Capitalists understand those ** implications **. And they should be enough to induce investment. That’s what Keynes didn’t like: “entrepreneurs” become predictable.

  2. Thanks, Magpie. Yes, your example of the pink batts scheme is a very nice illustration of what I had in mind.

    Actual placement of orders provides firms with direct information. And, as you say, the likely response of a business that thinks it can get a piece of the action is pretty predictable.

    The guidance provided by policy pronouncements is more likely to be consciously factored in at the level of large corporations who will either pay for economic forecasts and analyses or conduct their own research.

    Banks’ assessment of policy and the economy in general can have implications for credit conditions faced by firms (including small firms).

    Even so, credit creation appears to be largely reactive, induced by levels of activity.

    Also, an increase in realized profit enables higher investment out of retained earnings, even if credit conditions happen to tighten somewhat.

  3. Isn’t this approach a version of what used to be called “Indicative Planning”?
    The 1965 UK National Plan was abandoned largely due to foreign exchange crises under a “fixed” exchange rate. However a new plan might work today work given a floating exchange rate and sufficient political determination.

  4. Hi Kingsley. Interesting thought. There probably are implications for the efficacy of various policy regimes. I wasn’t so much looking at that here. I was just considering likely impacts of fiscal policy within the current institutional framework, taking into account fundamental uncertainty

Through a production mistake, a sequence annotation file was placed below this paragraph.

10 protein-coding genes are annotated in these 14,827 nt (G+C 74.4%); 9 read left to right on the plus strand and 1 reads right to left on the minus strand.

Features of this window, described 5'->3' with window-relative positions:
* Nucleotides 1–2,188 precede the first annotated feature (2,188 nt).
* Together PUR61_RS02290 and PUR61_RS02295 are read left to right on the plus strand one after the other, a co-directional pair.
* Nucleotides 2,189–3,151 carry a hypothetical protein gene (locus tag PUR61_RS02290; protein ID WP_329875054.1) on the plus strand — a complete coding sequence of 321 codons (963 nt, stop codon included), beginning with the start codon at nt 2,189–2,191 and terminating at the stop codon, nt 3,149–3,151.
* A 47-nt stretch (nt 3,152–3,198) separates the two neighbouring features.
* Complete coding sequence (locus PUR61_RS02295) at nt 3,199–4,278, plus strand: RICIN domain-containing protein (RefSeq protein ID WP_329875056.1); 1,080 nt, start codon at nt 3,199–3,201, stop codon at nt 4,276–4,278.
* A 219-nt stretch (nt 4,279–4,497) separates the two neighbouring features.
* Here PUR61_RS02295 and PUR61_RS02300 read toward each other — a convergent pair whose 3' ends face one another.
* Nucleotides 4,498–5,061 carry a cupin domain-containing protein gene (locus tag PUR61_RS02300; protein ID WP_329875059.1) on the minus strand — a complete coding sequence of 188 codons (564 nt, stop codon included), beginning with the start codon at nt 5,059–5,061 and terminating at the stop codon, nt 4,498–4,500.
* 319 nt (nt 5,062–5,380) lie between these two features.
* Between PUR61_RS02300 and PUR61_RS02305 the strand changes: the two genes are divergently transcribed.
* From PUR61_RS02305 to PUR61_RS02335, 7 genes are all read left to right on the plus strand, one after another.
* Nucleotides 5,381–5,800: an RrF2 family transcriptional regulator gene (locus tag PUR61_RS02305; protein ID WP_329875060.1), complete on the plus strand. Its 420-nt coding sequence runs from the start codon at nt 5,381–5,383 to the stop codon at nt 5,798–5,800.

5. I’m not following the concern here. Uncertainty is always a consideration for a business. It would seem that, aside from product desirability, consumer income and direct government spending are the overriding drivers of demand and the most significant inputs to a risk equation. What am I missing here? Seems obvious.

  6. Hi Paul. For context, see the links to Magpie’s blog provided in the post. I agree, of course, with your depiction of how government spending is likely to impact on the economy. The point is about ‘fundamental uncertainty’ and how an emphasis on this notion squares with Keynesian policy prescriptions. For instance, here is Skidelsky (biographer of Keynes), quoted in one of Magpie’s posts:

    As a Keynesian, I firmly believe that market economies need to be stabilized by policy. But Keynesians have to face the uncomfortable truth that the success of stabilization policies may depend on the business community having Keynesian expectations. They [i.e. Keynesian economists] need the confidence fairy to be on their side.

    During the Great Recession, some vocal critics of expansionist fiscal policy claimed that it would harm business confidence.

  7. Just one comment, Pete.

    When Skidelsky wrote that he was basing himself on Keynes’ writing! The confidence fairy is just another name for animal spirits.

    Brad DeLong agrees that the confidence fairy is not obviously absurd, also on theoretical grounds.

    Paul Krugman gave the answer to Skidelsky’s position: Keynes wrote many things, not all of them consistent with each other.

    His answer sounds perfectly legitimate to me, but I’m sure it does not sound so legitimate to some post Keynesians. Further, if Keynesians dismiss the confidence fairy, then they need to dismiss animal spirits, too. But animal spirits is their explanation for recessions.